Lead surgeon, Bartley Griffith, exclaimed “the heart fired right up.” And with that as testimony, the world’s first “successful” transplant of an animal heart into a human was performed. The heart was that of a pig; the other “pig” — the human guinea pig variety — a 57-year-old gentleman (a former violent felon, actually) by the name of David Bennett.

Bennett had end-stage heart disease and as of this writing his heart oinks no more. He has given up his mortal coil, along with the genetically modified organ which had so benevolently kept body and soul together for all of 61 days — yet deemed a success.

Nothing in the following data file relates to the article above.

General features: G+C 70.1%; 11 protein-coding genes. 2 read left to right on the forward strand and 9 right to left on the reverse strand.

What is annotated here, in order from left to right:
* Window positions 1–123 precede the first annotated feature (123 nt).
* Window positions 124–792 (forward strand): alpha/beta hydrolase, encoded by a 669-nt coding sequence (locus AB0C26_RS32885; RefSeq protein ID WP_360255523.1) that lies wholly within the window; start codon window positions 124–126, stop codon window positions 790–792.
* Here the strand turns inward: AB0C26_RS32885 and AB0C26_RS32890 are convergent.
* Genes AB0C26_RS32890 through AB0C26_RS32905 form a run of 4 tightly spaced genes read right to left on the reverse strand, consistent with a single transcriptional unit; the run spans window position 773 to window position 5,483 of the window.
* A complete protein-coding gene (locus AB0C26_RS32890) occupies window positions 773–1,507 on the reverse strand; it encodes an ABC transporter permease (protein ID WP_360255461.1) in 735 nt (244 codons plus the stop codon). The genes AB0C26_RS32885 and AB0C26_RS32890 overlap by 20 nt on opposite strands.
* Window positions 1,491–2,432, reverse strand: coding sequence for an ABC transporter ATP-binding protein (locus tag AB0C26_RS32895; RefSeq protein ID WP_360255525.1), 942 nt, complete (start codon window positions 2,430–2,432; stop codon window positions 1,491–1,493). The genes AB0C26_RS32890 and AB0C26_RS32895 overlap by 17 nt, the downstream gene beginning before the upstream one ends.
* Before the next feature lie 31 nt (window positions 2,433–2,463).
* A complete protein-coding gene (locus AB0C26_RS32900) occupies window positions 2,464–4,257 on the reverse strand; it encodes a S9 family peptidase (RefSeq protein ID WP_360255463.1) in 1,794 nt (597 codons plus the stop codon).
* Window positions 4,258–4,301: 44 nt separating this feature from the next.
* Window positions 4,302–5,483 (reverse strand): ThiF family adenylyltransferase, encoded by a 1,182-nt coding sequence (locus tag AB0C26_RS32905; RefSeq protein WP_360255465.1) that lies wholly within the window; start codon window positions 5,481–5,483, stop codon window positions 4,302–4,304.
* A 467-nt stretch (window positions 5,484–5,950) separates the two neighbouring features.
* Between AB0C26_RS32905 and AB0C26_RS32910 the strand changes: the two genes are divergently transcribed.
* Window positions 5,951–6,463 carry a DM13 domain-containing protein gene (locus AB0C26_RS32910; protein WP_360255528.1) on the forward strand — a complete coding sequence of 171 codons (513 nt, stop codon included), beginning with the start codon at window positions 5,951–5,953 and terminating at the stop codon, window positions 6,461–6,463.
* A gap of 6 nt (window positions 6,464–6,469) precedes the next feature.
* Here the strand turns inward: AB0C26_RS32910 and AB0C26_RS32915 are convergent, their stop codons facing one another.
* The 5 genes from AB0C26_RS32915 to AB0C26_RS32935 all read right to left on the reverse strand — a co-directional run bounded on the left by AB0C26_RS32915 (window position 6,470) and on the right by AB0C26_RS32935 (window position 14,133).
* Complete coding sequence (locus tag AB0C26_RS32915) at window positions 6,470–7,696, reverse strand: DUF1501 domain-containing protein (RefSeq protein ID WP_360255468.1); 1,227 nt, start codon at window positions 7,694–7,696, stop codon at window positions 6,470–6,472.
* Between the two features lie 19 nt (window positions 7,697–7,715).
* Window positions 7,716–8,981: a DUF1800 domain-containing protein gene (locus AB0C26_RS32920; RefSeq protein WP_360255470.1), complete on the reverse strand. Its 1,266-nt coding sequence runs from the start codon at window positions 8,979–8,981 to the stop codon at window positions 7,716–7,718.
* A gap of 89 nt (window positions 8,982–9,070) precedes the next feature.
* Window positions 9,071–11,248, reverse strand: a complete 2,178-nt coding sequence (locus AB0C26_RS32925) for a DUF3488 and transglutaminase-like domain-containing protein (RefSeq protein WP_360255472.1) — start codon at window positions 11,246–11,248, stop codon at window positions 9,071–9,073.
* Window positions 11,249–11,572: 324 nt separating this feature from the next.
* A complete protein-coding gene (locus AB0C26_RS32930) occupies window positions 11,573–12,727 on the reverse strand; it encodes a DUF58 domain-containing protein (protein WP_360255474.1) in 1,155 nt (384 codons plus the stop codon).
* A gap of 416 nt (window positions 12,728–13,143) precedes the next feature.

As the lines between science fiction and reality have been blurred, so have the lines between species — nonhuman and human. We are left to wonder what drives the passions of those in the lab coats responsible for blurring these lines. After all, we are not talking about the commercialization of lab cultured meat such as that coming from Upside Foods. These are vital organs, hearts and kidneys, harvested to take the place of our own. Martine Rothblatt, CEO of United Therapeutics, distills their vision: “Just like we keep cars and planes and buildings going forever with an unlimited supply of building and machine parts, why can’t we create an unlimited supply of transplantable organs to keep people living indefinitely?”

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